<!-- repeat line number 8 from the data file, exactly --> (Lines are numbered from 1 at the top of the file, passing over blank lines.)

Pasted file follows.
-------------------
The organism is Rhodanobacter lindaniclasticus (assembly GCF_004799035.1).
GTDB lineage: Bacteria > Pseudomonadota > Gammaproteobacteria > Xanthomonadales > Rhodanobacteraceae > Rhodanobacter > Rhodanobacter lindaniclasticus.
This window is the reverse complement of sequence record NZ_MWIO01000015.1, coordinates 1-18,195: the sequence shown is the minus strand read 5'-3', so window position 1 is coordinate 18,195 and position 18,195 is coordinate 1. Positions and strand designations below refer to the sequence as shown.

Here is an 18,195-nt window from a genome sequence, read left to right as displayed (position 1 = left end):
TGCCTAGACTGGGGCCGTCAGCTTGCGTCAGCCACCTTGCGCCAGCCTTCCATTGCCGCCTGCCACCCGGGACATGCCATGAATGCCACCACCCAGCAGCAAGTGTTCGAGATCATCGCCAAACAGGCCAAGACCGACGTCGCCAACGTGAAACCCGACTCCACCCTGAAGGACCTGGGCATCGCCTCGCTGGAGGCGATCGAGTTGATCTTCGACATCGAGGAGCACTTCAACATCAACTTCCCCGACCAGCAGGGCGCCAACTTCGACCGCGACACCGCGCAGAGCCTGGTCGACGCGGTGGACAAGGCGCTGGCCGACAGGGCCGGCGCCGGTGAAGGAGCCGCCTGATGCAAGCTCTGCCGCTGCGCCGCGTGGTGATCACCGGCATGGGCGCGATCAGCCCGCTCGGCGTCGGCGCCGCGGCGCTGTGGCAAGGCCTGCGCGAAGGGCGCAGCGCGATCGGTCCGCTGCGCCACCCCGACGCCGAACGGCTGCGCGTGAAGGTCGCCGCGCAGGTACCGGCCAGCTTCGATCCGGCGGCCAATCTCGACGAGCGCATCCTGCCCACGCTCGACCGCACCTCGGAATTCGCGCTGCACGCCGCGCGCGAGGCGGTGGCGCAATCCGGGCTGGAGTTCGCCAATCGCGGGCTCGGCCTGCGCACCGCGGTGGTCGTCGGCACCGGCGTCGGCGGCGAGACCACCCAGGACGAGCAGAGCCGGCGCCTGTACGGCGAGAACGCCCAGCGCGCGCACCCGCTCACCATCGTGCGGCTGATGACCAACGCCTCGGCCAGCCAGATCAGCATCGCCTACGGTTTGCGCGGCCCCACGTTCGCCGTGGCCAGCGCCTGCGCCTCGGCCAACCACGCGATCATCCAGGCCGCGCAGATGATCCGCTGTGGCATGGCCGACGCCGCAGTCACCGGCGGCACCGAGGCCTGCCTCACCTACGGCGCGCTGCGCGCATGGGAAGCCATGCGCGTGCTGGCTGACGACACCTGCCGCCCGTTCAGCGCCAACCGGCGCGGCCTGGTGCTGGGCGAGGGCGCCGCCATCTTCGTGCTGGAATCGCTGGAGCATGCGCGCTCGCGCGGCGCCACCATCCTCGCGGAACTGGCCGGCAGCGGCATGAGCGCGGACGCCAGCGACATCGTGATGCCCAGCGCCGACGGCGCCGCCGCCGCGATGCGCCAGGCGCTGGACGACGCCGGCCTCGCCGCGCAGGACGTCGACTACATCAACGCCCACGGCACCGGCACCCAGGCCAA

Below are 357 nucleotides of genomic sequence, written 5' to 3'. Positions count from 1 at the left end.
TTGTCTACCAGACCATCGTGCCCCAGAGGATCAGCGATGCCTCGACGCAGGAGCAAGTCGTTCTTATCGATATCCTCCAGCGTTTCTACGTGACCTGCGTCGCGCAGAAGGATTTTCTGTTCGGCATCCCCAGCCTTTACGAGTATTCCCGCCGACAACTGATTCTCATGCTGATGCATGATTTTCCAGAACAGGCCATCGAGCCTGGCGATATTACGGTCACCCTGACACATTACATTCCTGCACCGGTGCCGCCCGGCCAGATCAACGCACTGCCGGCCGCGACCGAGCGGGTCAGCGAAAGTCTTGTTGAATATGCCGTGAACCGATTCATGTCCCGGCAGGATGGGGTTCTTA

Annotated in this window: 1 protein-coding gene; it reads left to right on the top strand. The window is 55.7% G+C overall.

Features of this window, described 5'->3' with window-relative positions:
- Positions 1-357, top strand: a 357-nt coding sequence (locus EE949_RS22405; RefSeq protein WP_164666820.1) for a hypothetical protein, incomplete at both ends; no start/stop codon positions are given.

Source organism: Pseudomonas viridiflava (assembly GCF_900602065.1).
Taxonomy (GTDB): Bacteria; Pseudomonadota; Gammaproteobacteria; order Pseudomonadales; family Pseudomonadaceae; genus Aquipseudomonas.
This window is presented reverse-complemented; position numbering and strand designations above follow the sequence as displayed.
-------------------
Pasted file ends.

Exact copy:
Annotated in this window: 1 protein-coding gene; it reads left to right on the top strand. The window is 55.7% G+C overall.